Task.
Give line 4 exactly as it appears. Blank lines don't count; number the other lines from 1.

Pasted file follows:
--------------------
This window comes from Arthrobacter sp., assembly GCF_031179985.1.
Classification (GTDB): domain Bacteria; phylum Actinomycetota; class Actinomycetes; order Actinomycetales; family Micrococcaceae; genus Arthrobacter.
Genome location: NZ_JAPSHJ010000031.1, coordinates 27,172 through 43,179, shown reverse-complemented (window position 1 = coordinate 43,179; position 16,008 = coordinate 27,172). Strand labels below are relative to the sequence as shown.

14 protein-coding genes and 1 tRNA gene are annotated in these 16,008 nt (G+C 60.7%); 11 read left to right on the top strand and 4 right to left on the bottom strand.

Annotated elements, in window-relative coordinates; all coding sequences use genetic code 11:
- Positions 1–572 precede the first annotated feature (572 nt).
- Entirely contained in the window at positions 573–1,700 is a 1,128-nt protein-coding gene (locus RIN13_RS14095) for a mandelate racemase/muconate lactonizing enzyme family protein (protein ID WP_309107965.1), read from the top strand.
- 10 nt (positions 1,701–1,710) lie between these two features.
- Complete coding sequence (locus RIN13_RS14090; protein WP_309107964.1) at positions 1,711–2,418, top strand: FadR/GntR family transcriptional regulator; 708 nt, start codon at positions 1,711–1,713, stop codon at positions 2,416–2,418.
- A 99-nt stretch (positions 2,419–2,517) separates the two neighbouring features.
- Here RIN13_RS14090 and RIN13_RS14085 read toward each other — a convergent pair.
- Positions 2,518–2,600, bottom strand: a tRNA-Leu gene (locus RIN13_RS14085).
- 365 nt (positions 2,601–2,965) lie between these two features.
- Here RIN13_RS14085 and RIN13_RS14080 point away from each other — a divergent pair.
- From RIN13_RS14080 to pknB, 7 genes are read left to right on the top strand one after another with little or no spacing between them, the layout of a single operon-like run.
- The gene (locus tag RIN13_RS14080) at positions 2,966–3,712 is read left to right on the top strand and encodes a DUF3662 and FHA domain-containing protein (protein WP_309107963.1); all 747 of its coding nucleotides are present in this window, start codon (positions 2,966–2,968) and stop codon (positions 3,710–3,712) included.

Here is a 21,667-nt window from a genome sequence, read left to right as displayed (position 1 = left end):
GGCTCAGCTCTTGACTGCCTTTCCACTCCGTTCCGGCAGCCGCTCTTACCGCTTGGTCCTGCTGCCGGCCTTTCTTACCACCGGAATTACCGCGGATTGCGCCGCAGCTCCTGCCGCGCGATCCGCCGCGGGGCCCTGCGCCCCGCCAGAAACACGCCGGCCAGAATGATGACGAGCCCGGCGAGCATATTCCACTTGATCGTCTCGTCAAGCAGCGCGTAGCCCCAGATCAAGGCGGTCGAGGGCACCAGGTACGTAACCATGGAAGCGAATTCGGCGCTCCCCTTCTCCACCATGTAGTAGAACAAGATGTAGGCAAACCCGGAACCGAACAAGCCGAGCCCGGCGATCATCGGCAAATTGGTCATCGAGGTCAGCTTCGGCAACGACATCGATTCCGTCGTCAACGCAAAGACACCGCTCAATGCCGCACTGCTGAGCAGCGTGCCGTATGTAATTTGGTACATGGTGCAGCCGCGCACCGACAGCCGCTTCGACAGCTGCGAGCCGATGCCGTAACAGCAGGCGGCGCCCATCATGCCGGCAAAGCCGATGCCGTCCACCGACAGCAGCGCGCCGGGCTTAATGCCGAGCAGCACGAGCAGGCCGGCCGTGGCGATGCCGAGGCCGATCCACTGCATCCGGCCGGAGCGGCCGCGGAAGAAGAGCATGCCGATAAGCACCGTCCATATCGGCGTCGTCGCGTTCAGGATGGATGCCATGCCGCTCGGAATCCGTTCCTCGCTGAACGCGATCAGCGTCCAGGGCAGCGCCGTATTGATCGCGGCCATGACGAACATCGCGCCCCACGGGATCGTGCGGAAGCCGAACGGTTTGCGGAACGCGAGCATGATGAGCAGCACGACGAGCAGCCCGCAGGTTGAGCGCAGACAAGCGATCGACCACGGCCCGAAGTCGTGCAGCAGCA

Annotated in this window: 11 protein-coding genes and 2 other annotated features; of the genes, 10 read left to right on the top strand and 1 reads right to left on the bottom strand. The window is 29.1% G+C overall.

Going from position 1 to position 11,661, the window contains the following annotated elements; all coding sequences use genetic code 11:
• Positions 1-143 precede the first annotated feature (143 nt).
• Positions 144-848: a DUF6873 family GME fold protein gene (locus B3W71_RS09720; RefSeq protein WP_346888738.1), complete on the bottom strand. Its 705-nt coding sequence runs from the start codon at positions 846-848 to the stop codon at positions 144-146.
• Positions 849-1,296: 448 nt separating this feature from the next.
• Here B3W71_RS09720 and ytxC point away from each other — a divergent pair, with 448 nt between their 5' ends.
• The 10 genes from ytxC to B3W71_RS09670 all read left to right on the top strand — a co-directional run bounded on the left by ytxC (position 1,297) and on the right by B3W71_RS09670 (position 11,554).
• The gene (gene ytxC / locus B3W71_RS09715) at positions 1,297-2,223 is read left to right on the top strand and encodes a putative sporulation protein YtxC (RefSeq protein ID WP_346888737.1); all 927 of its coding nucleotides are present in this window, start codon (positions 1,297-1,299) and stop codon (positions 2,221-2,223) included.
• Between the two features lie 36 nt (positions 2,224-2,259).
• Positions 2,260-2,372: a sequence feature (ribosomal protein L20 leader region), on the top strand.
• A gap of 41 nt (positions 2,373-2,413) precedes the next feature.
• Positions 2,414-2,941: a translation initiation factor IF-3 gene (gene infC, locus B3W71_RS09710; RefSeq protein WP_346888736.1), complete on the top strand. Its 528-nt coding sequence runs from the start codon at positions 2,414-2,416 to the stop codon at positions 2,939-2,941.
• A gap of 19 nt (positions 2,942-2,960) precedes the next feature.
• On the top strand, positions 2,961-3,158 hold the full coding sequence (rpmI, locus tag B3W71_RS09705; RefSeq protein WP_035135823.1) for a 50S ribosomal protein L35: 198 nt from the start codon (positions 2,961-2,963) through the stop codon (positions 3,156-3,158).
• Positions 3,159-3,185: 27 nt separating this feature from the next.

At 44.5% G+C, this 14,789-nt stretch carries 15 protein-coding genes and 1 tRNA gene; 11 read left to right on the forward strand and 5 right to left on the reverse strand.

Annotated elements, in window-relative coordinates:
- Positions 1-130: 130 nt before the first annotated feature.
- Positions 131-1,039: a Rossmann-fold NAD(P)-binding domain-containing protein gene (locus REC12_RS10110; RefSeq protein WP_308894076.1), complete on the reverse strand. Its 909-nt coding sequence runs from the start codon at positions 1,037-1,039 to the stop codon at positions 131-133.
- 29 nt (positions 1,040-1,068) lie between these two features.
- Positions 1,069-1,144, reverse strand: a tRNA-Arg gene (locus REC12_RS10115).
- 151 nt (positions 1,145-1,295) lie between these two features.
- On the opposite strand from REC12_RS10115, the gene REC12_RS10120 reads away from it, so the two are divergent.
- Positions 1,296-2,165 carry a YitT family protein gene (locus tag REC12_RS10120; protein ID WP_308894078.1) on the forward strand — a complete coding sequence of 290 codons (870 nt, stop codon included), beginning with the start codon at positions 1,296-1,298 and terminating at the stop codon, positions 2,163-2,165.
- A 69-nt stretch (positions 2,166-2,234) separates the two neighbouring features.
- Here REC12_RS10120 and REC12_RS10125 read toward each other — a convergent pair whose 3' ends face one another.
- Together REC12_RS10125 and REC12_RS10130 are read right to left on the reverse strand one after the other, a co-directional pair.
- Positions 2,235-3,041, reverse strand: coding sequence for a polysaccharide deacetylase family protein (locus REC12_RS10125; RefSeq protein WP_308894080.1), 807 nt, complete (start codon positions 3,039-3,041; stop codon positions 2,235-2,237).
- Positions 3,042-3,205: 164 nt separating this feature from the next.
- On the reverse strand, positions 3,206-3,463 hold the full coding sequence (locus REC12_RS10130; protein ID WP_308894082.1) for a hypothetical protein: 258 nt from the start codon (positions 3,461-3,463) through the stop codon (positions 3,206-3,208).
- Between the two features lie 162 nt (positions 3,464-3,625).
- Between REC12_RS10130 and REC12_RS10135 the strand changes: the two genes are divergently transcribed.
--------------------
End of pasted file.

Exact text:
14 protein-coding genes and 1 tRNA gene are annotated in these 16,008 nt (G+C 60.7%); 11 read left to right on the top strand and 4 right to left on the bottom strand.